Articles

How is International Reference Pricing used within biosimilar pricing?

October 25, 2022

Introduction

Biologics are complex medicines derived from biological sources such as living cells or organisms, making them larger and more complex than traditionally synthesised drugs. Biosimilars are similar versions of biologic medicines in terms of quality, safety and efficacy which are developed using the same manufacturing process upon the patent expiry of the originator. However, due to the inherent variability and complexity of biologic medicines and their manufacturing processes, biosimilars are not regarded as generics as they are not exact replications. This leads to slightly more difficult regulatory approval processes than generics which includes abbreviated clinical trials and means they are not held to the same rules in terms of pricing.1

Typically, the similarity of a biosimilar to their reference biologic is sufficient to allow biosimilars to gain market access without a full HTA (Health Technology Assessment) submission (for more information on HTA processes regarding biosimilars, visit our other Remap news articles as part of ‘Biosimilar Month’), thus the only barriers to market access are price setting and other matters such as funding and procurement.

Currently, the pricing approach of biosimilars is variable across different countries with a mixture of international reference pricing (IRP), internal reference pricing, mandatory price cuts, and tendering.2 This article will focus on how IRP is used for biosimilars and what its advantages and disadvantages are.

How widely is IRP used for biosimilars?

International Reference Pricing is used sporadically for the pricing of biosimilars and is often used as a complementary measure to help ensure lower prices. Of 35 countries studied across mainly Europe and the rest of the world, 18 used IRP in some format for price setting of biosimilars (See Table 1). Across these countries, there is a range of rules and country reference baskets used. There was an even split of countries using the lowest price (9/18) or some form of average price (9/18) to set prices, and the majority of countries (14/18) reference prices at the ex-factory level, with the remainder using pharmacy purchase price or retail price.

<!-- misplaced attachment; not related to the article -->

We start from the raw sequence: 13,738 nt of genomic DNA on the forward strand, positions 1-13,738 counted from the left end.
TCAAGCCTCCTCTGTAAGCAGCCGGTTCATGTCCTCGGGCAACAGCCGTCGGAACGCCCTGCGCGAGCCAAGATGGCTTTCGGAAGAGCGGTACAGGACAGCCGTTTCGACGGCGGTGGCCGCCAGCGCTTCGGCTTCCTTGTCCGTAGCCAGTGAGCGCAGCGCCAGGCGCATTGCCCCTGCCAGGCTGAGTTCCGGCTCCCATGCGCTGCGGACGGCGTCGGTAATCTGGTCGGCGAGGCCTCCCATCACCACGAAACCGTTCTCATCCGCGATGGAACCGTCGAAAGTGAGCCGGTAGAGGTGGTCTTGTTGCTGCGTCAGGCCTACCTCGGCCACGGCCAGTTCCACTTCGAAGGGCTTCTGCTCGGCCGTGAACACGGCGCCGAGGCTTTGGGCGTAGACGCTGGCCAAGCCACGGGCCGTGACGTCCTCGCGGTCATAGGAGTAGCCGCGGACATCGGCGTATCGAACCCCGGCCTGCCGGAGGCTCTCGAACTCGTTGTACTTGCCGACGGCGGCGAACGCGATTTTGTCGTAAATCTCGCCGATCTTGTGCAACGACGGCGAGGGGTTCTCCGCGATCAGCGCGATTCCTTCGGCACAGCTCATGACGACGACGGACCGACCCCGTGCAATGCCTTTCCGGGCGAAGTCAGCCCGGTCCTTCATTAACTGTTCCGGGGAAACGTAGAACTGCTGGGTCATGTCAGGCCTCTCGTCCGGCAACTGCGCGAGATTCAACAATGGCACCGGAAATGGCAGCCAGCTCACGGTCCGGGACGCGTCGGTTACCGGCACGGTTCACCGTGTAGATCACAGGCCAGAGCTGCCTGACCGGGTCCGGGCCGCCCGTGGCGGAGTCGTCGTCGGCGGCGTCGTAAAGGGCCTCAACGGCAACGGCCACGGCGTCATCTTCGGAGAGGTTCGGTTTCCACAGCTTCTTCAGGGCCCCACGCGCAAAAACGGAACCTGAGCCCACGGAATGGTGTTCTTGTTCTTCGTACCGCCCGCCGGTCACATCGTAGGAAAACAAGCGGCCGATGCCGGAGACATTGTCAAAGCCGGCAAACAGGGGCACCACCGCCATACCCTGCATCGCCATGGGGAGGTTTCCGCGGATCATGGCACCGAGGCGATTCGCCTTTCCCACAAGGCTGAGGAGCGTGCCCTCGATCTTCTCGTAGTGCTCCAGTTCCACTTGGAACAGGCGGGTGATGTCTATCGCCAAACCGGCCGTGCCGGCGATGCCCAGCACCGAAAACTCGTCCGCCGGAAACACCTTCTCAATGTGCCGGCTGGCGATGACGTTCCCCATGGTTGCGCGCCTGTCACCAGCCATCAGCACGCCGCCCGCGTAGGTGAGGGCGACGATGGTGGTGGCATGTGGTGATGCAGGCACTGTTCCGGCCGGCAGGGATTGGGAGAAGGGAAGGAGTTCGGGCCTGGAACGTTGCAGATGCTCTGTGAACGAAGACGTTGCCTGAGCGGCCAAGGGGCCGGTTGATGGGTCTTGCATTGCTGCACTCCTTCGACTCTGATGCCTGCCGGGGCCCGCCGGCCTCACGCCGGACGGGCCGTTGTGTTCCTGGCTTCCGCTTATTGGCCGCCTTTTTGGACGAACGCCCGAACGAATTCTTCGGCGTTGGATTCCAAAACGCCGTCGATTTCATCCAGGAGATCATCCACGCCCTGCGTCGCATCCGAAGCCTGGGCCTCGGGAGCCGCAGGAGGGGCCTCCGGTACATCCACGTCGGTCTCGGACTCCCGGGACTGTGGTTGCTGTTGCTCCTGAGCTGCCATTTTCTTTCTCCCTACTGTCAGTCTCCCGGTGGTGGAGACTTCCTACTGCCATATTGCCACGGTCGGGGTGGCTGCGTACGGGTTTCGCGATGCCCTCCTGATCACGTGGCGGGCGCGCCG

Countries typically recalculated prices every 6-12 months, however Austria, Ireland and New Zealand had no price recalculations, and Romania only recalculates prices every five years. There was a range of country reference basket sizes, from three countries in Croatia, Spain and New Zealand to 27 in Slovakia and 31 in Poland.

Countries using IRP for biosimilarsCountries not using IRP for biosimilars
Austria, Bulgaria, Croatia, Czech Republic, Greece, Iceland, Ireland, Latvia, Netherlands, Norway, Poland, Portugal, Romania, Serbia, Slovakia, Slovenia, Spain, New ZealandBelgium, Denmark, Estonia, Finland, France, Germany, Hungary, Italy, Lithuania, Luxembourg, Malta, Sweden, Switzerland, UK, Australia, Canada, Japan
Table 1: Countries using IRP for price setting of biosimilars